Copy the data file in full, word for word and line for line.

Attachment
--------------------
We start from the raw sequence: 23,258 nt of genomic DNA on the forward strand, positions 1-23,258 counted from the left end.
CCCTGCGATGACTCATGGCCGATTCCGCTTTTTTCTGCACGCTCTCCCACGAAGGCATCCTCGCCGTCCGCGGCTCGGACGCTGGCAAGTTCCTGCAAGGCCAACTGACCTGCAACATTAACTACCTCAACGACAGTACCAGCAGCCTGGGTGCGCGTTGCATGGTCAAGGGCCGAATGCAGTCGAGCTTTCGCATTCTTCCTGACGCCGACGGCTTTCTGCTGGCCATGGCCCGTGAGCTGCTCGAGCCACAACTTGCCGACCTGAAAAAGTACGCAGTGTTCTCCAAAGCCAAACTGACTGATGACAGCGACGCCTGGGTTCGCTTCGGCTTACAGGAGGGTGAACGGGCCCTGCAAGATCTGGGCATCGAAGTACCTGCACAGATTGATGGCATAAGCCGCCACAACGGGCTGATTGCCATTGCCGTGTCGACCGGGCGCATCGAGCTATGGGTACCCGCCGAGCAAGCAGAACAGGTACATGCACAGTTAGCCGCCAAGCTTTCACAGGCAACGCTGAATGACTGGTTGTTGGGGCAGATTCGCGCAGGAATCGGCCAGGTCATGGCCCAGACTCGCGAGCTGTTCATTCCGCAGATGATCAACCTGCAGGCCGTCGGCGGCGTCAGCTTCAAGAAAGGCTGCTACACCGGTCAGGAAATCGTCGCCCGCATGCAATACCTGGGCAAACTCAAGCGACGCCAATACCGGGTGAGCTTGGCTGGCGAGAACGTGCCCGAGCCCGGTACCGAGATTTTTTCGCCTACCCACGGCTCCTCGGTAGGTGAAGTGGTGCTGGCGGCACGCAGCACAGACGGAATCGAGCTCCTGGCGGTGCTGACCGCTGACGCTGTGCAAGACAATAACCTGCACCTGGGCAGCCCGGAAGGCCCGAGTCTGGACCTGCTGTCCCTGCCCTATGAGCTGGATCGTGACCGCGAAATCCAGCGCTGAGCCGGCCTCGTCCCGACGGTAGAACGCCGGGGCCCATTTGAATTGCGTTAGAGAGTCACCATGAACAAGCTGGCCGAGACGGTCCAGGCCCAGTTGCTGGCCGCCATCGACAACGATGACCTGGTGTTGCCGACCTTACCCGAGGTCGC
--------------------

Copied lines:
We start from the raw sequence: 23,258 nt of genomic DNA on the forward strand, positions 1-23,258 counted from the left end.
CCCTGCGATGACTCATGGCCGATTCCGCTTTTTTCTGCACGCTCTCCCACGAAGGCATCCTCGCCGTCCGCGGCTCGGACGCTGGCAAGTTCCTGCAAGGCCAACTGACCTGCAACATTAACTACCTCAACGACAGTACCAGCAGCCTGGGTGCGCGTTGCATGGTCAAGGGCCGAATGCAGTCGAGCTTTCGCATTCTTCCTGACGCCGACGGCTTTCTGCTGGCCATGGCCCGTGAGCTGCTCGAGCCACAACTTGCCGACCTGAAAAAGTACGCAGTGTTCTCCAAAGCCAAACTGACTGATGACAGCGACGCCTGGGTTCGCTTCGGCTTACAGGAGGGTGAACGGGCCCTGCAAGATCTGGGCATCGAAGTACCTGCACAGATTGATGGCATAAGCCGCCACAACGGGCTGATTGCCATTGCCGTGTCGACCGGGCGCATCGAGCTATGGGTACCCGCCGAGCAAGCAGAACAGGTACATGCACAGTTAGCCGCCAAGCTTTCACAGGCAACGCTGAATGACTGGTTGTTGGGGCAGATTCGCGCAGGAATCGGCCAGGTCATGGCCCAGACTCGCGAGCTGTTCATTCCGCAGATGATCAACCTGCAGGCCGTCGGCGGCGTCAGCTTCAAGAAAGGCTGCTACACCGGTCAGGAAATCGTCGCCCGCATGCAATACCTGGGCAAACTCAAGCGACGCCAATACCGGGTGAGCTTGGCTGGCGAGAACGTGCCCGAGCCCGGTACCGAGATTTTTTCGCCTACCCACGGCTCCTCGGTAGGTGAAGTGGTGCTGGCGGCACGCAGCACAGACGGAATCGAGCTCCTGGCGGTGCTGACCGCTGACGCTGTGCAAGACAATAACCTGCACCTGGGCAGCCCGGAAGGCCCGAGTCTGGACCTGCTGTCCCTGCCCTATGAGCTGGATCGTGACCGCGAAATCCAGCGCTGAGCCGGCCTCGTCCCGACGGTAGAACGCCGGGGCCCATTTGAATTGCGTTAGAGAGTCACCATGAACAAGCTGGCCGAGACGGTCCAGGCCCAGTTGCTGGCCGCCATCGACAACGATGACCTGGTGTTGCCGACCTTACCCGAGGTCGC